All these phenomena, and the excessive constriction of the arteries, would not occur were iodine able to excite the thyropressor nerve.  But such is not the case. Even when taken in doses sufficient to produce acute poisoning, iodine and its preparations fail to increase the secretory activity of the thyroid. Were it, in fact, otherwise, this organ would waste its product whenever its own pabulum, iodine, would enter the blood...

...As to the quantities of iodine or its salts which produce iodism, the comprehensive research of Briquet in several hundred cases, led to the conclusion that "the greater the dose of any iodide, the greater the likelihood that iodism will appear, and that the symptoms will be severe"—contrary to the prevailing opinion. He cites, moreover, cases reported by Bresgen, Negre and Petitjean in which large doses would produce it, while smaller doses would not. According to my own interpretation of its effects, the nearer the patient's condition approximates normal health, the greater are the chances of his developing iodism. I have not only observed this fact clinically, hut Ricord, Jullien and Wood, according to Briquet, have observed that syphilitica appear, on the whole, to be practically immune to the morbid effects of  iodides as compared to others. There is no doubt, moreover, that very small doses can produce iodism in accord with the prevailing view. In one of my goitrous cases, less than 1 minim (0.065 c.c.) of the tincture of iodine daily produced it; Rilliet observed that even sea-air and cod-liver oil sufficed to awaken morbid phenomena in these cases. Gautier confirmed the observation as to the influence of the sea-shore. and refers to a case in which poisoning followed "the application of iodine dressing to a tooth by a dentist." The reason for this becomes self-evident if interpreted from my standpoint. While Baumann found that the amount of iodine in the thyroid was greatly reduced when this organ was diseased, Ewald observed that in advanced colloid degeneration of the gland only traces of iodine were present. The loss of the body's great storehouse for this halogen accounts for its accumulation in the blood and the readiness with which morbid phenomena are produced. This indicates how the organism resents even minute quantities when they exceed the physiological limit. Indeed, irrespective of the presence of goiter, small doses may also provoke iodism. Hynes reported a case in which 3-grain (0.2 gm.) doses brought on haemorrhagic rash; and H. C. Wood one in which 6 grains (0.4 gm.) daily brought on violent conjunctivitis with facial oedema.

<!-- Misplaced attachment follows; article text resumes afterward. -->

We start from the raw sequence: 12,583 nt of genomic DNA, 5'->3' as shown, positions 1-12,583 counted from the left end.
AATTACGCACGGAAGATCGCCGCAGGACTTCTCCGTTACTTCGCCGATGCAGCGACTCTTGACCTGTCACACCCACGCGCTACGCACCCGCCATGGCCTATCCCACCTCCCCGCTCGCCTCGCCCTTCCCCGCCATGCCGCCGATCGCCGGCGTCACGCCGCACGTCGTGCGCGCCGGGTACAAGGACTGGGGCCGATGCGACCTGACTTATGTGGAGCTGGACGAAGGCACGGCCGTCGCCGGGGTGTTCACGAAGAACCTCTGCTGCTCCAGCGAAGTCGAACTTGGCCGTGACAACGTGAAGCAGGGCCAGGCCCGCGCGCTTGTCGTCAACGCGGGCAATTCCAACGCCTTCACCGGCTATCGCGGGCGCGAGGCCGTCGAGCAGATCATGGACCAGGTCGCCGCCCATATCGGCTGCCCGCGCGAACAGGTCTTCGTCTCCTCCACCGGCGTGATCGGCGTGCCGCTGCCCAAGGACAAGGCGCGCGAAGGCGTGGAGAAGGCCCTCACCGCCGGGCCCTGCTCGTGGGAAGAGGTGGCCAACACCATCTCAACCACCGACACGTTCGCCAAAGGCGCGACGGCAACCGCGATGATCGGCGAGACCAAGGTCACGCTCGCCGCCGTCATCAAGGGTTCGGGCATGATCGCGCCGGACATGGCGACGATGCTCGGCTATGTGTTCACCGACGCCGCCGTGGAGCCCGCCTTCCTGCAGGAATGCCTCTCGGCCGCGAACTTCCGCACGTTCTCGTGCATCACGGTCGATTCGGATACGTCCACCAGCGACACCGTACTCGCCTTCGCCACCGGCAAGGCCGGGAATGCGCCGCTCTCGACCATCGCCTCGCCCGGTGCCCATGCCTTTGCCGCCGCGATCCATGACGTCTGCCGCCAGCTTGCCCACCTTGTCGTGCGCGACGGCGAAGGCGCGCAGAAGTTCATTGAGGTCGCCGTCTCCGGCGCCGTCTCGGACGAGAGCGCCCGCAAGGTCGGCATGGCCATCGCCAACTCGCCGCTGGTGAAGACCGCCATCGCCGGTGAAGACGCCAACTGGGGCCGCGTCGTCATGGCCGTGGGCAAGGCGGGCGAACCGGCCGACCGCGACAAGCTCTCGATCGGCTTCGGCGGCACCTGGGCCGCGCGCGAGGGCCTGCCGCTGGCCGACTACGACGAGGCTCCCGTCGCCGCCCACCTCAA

The presence of iodine in the cutaneous secretions has been shown by R. W. Taylor, and other ohservers have found it in the saliva, nasal secretion, milk. etc. Its morbid influence in the production of the cutaneous disorders during elimination is generally recognized. Cushny writes: "That a similar action on the skin may he induced by iodine and iodides is shown by the application of iodine to the skin, being often followed by eruptions which are not confined to the point of application, but spread." That toxic wastes must be retained as well as the iodides in the cutaneous capillaries hardly needs to be emphasized; their influence in the pathogenesis of eruptions is also well-known.

The list of symptoms observed in iodism could be considerably lengthened—sufficiently so, in fact, to show that the three degrees of passive capillary hyperemia: the simple, exudative and hemorrhagic, can be provoked by iodine and its preparations in all organs. The fact that such an array of phenomena can be explained by this one general mechanism, affords in itself conclusive proof of its soundness as an explanation of iodism—especially in view of the fact that the physiological action of iodine has remained unknown.

source: The Internal Secretions and the Principles of Medicine 1917